'Unpacking' the narrative of a national housing policy in Sri Lanka
The article 'unpacks' the major policy narrative on housing in Sri Lanka, namely that there is One National Housing Policy (ONHP). Housing schemes have been part of poverty alleviation strategies designed to solve problems of internal displacement due to war, and more recently as part of the major recovery initiatives after the Indian Ocean tsunami event in 2004. The housing policy narrative is explored in a resettlement programme (1970s to date), in a case of war-induced internal displacement (1990s - early 2000), and in post-tsunami recovery (from 2005). The authors ask whether successful practices from the past have been incorporated into the post-tsunami recovery efforts. Although similar in structure and implementation processes - all highly centralised, technocratic, bureaucratic, and top-down - each scheme has its own policy narrative which is based on different local contexts and experiences. Housing plans are never neutral, but embedded in existing situations of tension and are highly politicised. New to the post-tsunami situation is that the housing policy has not sufficiently embedded the reconstruction practices in local realities and people's own preferences and contributions. Ignorance among international organisations about previous housing policies and power relations has led to a silent acceptance of the ONHP.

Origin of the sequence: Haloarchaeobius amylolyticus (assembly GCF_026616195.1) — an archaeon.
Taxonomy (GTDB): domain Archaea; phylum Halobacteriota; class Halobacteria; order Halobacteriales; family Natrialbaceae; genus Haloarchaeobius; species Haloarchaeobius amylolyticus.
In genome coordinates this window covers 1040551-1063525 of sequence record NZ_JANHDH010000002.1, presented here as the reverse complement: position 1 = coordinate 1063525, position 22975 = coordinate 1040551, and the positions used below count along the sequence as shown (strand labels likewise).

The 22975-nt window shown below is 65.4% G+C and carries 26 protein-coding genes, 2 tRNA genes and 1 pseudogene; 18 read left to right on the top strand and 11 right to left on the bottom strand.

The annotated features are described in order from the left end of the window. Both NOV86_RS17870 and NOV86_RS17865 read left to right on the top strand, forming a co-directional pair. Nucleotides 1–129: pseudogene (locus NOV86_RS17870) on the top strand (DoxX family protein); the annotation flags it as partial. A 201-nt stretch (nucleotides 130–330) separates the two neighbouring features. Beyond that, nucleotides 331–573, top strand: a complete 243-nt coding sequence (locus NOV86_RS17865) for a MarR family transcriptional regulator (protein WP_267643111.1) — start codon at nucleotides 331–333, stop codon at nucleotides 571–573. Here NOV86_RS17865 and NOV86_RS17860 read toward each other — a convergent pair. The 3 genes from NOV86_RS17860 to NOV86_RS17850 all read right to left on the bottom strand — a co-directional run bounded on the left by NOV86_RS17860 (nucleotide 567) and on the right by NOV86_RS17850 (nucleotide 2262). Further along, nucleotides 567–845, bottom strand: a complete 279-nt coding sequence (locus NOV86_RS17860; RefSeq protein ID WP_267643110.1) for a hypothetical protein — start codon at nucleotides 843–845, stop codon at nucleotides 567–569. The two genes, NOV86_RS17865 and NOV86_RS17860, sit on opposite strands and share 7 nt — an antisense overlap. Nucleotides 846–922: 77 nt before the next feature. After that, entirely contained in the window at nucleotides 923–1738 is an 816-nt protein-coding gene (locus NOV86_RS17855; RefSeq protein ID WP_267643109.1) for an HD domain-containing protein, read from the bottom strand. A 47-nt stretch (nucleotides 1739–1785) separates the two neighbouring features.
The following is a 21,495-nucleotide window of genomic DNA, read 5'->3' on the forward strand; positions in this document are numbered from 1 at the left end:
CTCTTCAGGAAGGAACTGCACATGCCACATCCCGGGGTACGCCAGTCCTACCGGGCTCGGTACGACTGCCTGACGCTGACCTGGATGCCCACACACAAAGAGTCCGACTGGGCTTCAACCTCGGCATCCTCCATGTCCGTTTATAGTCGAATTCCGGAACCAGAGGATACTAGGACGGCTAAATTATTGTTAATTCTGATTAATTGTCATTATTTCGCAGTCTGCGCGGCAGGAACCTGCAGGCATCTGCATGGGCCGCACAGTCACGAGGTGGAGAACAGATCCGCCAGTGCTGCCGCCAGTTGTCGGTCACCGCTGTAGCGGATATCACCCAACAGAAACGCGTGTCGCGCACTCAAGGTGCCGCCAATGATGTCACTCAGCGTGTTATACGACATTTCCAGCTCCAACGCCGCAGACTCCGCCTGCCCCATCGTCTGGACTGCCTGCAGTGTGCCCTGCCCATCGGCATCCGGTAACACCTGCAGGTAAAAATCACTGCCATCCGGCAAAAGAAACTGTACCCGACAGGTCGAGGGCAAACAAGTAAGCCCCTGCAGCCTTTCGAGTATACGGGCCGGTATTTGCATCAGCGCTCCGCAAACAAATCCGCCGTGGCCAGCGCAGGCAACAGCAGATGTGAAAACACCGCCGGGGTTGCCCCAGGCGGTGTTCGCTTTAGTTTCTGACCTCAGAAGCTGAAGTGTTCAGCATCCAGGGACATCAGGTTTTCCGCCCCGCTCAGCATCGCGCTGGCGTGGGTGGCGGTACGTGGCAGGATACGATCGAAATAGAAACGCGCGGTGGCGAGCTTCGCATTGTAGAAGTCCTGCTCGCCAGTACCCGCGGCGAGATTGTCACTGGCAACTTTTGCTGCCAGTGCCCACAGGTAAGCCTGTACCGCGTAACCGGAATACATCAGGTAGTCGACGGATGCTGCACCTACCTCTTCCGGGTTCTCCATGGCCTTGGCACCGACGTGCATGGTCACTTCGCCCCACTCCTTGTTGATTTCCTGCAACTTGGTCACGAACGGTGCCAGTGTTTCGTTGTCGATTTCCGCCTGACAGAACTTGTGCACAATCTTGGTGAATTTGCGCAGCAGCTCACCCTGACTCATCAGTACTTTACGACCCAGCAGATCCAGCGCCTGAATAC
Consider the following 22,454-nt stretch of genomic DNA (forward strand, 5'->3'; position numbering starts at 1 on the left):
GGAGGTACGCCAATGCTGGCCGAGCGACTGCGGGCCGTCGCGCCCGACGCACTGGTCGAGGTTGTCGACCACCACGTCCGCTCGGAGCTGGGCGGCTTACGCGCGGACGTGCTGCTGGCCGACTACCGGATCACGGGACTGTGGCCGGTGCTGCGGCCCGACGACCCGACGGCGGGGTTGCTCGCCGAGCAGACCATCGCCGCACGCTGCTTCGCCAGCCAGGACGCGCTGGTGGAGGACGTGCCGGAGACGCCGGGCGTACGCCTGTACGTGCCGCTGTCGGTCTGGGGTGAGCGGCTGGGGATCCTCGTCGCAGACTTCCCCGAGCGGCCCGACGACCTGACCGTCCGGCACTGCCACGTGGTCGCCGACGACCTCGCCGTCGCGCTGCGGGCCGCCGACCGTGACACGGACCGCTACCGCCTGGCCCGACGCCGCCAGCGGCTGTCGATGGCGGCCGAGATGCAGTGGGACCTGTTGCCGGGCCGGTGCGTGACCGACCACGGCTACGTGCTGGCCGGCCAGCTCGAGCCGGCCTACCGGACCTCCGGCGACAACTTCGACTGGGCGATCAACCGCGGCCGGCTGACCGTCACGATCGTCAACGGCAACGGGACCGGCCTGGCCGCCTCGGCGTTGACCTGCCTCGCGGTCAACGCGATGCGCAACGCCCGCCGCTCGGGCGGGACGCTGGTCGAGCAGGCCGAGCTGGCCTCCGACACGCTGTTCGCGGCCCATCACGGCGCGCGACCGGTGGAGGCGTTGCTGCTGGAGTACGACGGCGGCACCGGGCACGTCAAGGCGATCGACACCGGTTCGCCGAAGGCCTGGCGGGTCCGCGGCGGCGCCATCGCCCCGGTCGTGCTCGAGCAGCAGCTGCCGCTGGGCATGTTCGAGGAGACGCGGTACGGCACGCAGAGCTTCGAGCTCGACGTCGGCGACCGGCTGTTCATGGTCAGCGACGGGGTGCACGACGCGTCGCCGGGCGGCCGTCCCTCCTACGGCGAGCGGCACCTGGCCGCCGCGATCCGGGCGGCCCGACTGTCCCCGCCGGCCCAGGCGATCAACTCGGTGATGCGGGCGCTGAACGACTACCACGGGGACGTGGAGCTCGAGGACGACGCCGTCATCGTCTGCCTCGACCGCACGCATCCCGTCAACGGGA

No Reference information available - sign in for access.
No Citation information available - sign in for access.
No Supplementary Data.
No Article Media